After we lost our first child to cancer, holidays were always hard–really hard.  On the fourth Christmas after God took her to be with Him, we had two new sons and a daughter. Things were busy and our home was filled with the joy of these precious ones, but there was still a huge hole in my heart.  Christmas came on Sunday that year and I’d bought our oldest son one of those Fisher-Price dolls for boys with a jacket  he could button and shoes he could tie. Oh, how he loved that doll. As we prepared for church and all the stops we’d have to make at our parents’ family gatherings before we would return home again, I asked Jason to give me the doll. He pitched a fit, but I knew we’d never see that doll again if it travelled with us. So, I took it away from him and tried to explain that I was going to put it on the top shelf of his closet where it would be when we returned.  He threw himself on the floor and pitched a fit; he told me he ‘hated me.’  That was hard to take from the three-year-old I adored with every breath I breathed. But nonetheless, I didn’t give him back the doll.

Mom and dad came over that evening. After mom and I put the children to bed, I shared with her how my heart was still hurting over Heather’s loss. People expected me to be over it by now; after all, I had a new family. I opened up about how I was feeling toward God.  How could He have done this to me?  What had I ever done to Him to deserve this?  Deep in my heart I was angry with God.  That was  hard for me to admit to my pastor’s wife mom–but my feelings were raw that Christmas day.  I also told her the story of Jason and the doll and how he had said he hated me. It had been a tough day.

Mom said, “Carol, Why did you give Jason that doll? Why did you put it up?”  I said, “I gave it to him because I wanted him to have it and enjoy it. I put it up because I knew what our day was going to be like and I didn’t want him to lose it.” She then asked, “And why do you suppose he pitched such a fit?” “Because he didn’t understand that it would be just a few hours before we would be home and he could then play with it. He doesn’t understand time yet,” I said. “Well, Carol, do you suppose that if you expect your child to accept your decisions based on your perception of time vs. his, do you suppose that God might have a different perspective of time than you do? Do you suppose you might consider trusting His decision?”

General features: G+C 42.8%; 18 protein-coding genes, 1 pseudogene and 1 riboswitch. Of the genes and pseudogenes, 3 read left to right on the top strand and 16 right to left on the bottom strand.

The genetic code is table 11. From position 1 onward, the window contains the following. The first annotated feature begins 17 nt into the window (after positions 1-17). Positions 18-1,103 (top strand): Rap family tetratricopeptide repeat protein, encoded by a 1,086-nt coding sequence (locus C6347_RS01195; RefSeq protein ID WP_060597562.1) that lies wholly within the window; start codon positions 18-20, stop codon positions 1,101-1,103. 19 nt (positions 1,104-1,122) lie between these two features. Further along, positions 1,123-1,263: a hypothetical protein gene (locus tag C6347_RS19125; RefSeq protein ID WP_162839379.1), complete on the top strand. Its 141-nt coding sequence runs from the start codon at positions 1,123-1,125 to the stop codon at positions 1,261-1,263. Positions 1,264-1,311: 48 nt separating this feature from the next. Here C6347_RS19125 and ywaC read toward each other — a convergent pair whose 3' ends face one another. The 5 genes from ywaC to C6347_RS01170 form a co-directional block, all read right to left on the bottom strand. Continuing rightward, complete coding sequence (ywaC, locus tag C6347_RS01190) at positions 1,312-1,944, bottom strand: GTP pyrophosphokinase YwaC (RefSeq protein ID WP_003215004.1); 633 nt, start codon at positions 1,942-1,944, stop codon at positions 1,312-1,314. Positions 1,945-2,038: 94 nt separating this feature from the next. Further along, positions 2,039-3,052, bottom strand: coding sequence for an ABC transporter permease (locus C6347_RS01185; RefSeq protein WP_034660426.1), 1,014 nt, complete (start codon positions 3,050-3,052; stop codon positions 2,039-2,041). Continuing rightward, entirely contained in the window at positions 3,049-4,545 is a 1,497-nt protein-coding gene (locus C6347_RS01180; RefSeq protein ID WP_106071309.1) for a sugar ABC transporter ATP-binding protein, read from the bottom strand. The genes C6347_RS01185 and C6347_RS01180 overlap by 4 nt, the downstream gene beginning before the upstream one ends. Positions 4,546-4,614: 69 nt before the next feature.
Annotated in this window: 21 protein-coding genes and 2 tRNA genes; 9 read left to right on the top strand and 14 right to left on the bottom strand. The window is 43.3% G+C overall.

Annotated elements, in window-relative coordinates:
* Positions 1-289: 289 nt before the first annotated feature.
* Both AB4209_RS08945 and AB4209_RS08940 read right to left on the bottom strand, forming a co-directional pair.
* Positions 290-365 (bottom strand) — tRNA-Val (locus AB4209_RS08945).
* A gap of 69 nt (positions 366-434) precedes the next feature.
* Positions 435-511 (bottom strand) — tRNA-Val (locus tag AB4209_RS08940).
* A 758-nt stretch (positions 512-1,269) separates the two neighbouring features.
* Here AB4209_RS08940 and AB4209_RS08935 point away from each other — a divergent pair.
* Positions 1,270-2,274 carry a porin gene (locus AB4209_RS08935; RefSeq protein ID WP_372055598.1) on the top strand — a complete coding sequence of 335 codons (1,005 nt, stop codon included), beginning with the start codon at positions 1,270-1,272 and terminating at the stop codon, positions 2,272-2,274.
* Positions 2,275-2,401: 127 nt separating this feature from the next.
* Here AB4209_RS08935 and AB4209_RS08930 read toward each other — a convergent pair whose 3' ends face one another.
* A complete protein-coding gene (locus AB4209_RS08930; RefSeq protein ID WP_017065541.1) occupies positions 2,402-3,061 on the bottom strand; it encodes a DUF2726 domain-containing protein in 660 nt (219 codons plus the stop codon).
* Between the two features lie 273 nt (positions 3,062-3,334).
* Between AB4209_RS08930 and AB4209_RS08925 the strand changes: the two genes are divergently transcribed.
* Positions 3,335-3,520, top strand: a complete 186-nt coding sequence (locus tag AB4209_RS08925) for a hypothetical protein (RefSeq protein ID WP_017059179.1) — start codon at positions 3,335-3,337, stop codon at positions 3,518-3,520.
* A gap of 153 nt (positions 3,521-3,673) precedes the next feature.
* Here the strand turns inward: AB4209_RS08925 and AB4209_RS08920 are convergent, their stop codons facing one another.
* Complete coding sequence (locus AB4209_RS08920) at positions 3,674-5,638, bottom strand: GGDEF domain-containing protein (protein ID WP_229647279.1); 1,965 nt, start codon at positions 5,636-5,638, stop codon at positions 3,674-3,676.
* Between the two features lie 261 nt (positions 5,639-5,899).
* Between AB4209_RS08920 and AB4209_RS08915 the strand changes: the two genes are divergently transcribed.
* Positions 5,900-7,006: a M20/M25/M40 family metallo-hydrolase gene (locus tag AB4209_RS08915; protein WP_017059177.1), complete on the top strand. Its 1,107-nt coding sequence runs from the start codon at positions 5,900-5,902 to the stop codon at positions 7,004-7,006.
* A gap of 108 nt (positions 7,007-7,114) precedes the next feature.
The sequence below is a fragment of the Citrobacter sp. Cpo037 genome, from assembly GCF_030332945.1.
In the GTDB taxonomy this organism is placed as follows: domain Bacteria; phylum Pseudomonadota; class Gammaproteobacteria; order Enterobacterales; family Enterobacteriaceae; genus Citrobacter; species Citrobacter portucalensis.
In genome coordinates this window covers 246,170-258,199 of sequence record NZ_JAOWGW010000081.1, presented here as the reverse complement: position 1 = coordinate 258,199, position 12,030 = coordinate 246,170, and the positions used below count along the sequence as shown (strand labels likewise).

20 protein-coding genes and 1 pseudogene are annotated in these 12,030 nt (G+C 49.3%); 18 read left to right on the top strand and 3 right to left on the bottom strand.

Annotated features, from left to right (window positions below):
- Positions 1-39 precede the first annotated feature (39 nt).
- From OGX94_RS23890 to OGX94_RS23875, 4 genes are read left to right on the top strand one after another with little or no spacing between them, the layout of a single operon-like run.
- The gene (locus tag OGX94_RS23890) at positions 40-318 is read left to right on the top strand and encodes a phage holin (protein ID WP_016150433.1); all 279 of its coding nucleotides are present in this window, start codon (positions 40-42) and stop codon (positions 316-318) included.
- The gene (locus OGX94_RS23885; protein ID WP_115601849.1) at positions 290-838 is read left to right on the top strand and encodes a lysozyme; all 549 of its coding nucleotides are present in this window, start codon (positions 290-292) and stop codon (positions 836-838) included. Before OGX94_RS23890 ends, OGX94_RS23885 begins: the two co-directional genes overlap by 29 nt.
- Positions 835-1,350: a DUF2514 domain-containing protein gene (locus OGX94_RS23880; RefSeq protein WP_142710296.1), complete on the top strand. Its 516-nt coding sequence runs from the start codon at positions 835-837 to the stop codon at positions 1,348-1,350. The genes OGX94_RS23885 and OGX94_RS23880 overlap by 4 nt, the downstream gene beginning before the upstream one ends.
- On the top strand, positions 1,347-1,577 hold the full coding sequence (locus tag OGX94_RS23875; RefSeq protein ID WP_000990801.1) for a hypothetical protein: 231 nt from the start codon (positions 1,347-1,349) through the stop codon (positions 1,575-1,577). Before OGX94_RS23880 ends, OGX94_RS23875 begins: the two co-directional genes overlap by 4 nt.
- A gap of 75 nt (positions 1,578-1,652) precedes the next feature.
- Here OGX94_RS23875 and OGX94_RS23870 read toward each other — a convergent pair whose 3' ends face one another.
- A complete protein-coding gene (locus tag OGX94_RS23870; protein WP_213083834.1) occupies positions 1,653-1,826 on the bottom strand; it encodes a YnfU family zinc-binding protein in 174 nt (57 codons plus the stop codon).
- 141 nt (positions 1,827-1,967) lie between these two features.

Mom continued, “And, by the way, how did it make you feel when Jason told you he hated you?” “I hurt, of course. But I knew he was just expressing his hurt at me because he didn’t understand why I took the doll.” “You didn’t give it back even though he pitched a fit, right?” “No. I knew what was best for him.” “Did you love him any less?” “Of course not. I understood he was just hurting; that he didn’t understand that my act was part of my love for him.” “Well, Carol, then I’m sure that God isn’t rocked off His throne because you are angry with Him because He knows your understanding is limited to your earthly perspective of time and it is indeed this limitation that is the cause of your pain. He has broad shoulders and will comfort you and not condemn you. He understands why and how you feel.”